Hussle and flow at this year’s Duck Race
YOU had to shake a tail feather or you would have missed the 2020 Shelford Duck Race, with the competitors hurtling down the Leigh River at speed.
OK, maybe that’s a bit of an exaggeration, it was more like meandered, but still, at about 15 minutes of racing, the 1000 rubber ducks made good time to the finish.
But it wasn’t just the race that caused thousands of people to flock to the event, there were rides, markets stalls, live music and a show’n’shine.
President of the organising committee, Rebecca Jenkinson, said the Shelford Duck Race was all about supporting local causes through fun.
“It’s our 10th year and each year it’s get bigger and better,” she said. “There’s three groups that benefit: Shelford Primary School, the cricket club and the Progress Association. All money raised goes back into those three groups.
“We really appreciate the help from the Lions Club, our sponsors and stall holders that return every year.”
The race got underway just a little ahead of start time as the competitors, backed by a decent river flow, seemed eager to jump with a couple of early escapees.
That caused the official starters to open the flood gates and the 1000 eager yellow and blue plastic quackers began their journey down the river.
With prizes for the first six across the line competition was fierce and in the end it was a near photo for first and second.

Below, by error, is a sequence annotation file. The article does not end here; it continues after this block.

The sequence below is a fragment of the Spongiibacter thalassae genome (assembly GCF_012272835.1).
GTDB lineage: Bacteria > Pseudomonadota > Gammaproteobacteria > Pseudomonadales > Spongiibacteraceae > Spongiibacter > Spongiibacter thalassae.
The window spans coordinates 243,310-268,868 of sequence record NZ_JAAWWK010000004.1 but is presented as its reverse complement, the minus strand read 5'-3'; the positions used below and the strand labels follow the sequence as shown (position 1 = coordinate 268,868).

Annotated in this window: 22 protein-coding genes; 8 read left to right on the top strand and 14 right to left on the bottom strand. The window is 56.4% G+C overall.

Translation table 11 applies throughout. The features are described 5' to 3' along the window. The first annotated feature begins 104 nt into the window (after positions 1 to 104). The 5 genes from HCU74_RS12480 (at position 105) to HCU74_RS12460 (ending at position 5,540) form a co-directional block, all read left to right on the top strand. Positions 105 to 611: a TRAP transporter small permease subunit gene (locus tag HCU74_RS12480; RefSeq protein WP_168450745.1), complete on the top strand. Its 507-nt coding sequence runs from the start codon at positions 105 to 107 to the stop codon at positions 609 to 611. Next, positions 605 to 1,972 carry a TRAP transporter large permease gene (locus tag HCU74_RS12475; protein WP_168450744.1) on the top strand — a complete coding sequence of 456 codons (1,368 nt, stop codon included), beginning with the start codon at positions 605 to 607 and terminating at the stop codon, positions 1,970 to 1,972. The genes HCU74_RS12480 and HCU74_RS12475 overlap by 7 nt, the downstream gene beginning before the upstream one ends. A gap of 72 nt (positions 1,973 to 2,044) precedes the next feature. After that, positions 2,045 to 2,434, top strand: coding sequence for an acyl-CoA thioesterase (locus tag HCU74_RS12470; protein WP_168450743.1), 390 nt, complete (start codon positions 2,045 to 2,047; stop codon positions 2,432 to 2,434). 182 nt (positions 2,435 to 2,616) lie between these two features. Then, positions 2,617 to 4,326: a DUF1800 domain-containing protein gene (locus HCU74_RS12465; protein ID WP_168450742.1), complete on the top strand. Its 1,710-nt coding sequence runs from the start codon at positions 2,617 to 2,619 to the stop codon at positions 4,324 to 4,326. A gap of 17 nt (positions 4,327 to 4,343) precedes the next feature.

“We’re had more water running this year than previous races,” Ms Jenkinson said.
When it came to the top of the bill, the race itself, at $10 a duck and 1000 ducks, that’s money that will be returned to the community.
A decade ago, when significant flooding raised the river level well above the current steep 15-meter banks water was sent across the cricket field and into homes and Shelford Primary School.
Supporting the community back then was the catalyst for the Duck Race and with that flood now a memory, principal Travis Faulkhead said the funds raised at this year’s event would be spent directly on the school’s 10 pupils.
“It means a lot to the school. A day like today is fantastic,” he said. “What we make here we put into a resource kitty and work with the kids and have a student voice to see what they want to spend the money on.
“We’re looking at updating a lot of our technology stuff, maybe some 3D printers for the kids. Really, we just look at what they want, the science and ITC, type of hands on things that they want.”